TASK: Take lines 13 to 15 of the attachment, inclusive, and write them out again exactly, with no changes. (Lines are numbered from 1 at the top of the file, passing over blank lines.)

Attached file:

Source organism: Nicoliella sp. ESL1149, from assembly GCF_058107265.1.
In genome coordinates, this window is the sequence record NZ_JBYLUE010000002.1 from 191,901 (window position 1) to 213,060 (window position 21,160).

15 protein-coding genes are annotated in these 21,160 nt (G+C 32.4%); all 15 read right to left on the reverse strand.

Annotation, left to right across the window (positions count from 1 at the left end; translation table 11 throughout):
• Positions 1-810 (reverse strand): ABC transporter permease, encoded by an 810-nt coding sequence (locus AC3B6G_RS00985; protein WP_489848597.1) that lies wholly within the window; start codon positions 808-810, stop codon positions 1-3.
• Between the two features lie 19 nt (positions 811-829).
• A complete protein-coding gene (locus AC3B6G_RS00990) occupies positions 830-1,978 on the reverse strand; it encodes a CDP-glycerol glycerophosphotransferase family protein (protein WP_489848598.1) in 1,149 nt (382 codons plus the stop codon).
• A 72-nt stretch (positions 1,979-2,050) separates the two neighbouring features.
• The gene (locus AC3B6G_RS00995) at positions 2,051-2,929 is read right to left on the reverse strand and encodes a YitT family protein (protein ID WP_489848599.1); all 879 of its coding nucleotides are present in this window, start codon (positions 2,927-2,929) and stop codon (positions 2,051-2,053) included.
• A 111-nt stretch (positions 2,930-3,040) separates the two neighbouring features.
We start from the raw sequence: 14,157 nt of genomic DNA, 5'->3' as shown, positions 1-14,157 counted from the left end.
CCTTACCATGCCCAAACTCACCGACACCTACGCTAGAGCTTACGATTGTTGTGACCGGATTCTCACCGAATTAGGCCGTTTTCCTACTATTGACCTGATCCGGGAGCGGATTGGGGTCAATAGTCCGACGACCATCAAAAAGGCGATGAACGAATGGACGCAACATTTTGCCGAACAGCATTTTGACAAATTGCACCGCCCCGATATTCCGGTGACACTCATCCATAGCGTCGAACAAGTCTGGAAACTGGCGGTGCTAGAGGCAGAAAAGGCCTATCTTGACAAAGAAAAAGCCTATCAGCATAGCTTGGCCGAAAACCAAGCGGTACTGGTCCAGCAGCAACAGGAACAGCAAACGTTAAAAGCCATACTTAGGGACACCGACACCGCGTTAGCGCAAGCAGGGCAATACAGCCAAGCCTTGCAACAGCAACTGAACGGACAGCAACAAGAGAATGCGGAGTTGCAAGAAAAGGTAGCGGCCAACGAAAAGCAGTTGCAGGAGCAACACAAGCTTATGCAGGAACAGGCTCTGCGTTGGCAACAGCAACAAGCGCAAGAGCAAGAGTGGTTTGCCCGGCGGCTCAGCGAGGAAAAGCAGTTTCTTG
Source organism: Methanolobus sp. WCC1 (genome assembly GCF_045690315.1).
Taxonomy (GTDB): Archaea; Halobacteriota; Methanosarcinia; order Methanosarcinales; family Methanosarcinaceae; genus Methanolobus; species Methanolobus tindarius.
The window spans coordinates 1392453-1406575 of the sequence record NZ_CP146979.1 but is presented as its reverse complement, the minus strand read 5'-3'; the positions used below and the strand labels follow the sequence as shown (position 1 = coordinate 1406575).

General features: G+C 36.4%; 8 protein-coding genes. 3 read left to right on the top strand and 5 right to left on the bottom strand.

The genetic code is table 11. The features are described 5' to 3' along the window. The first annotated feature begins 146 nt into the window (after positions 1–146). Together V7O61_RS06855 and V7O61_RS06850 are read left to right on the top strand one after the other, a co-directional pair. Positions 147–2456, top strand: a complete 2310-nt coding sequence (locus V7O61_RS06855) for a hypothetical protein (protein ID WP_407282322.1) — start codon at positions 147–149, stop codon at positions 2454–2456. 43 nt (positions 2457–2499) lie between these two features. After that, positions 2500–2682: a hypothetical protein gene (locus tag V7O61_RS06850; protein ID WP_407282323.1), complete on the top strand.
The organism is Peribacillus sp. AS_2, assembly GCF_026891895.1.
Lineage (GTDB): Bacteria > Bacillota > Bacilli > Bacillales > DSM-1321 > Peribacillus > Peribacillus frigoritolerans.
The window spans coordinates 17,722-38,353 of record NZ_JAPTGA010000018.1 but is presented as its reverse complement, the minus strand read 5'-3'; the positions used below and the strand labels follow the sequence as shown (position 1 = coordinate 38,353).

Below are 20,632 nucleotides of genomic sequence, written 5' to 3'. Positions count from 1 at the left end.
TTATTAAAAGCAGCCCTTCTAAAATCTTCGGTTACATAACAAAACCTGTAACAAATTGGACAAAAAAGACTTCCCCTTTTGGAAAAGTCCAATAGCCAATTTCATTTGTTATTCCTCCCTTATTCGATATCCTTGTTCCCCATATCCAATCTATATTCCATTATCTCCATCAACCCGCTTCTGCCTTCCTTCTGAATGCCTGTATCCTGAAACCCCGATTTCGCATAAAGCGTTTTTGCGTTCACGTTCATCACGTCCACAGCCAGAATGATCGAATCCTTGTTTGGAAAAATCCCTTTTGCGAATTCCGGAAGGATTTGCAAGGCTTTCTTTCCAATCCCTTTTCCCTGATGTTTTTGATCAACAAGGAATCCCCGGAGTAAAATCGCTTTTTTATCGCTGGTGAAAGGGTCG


Source organism: Methanolobus sp. WCC1 (genome assembly GCF_045690315.1).
Taxonomy (GTDB): Archaea; Halobacteriota; Methanosarcinia; order Methanosarcinales; family Methanosarcinaceae; genus Methanolobus; species Methanolobus tindarius.
The window spans coordinates 1392453-1406575 of the sequence record NZ_CP146979.1 but is presented as its reverse complement, the minus strand read 5'-3'; the positions used below and the strand labels follow the sequence as shown (position 1 = coordinate 1406575).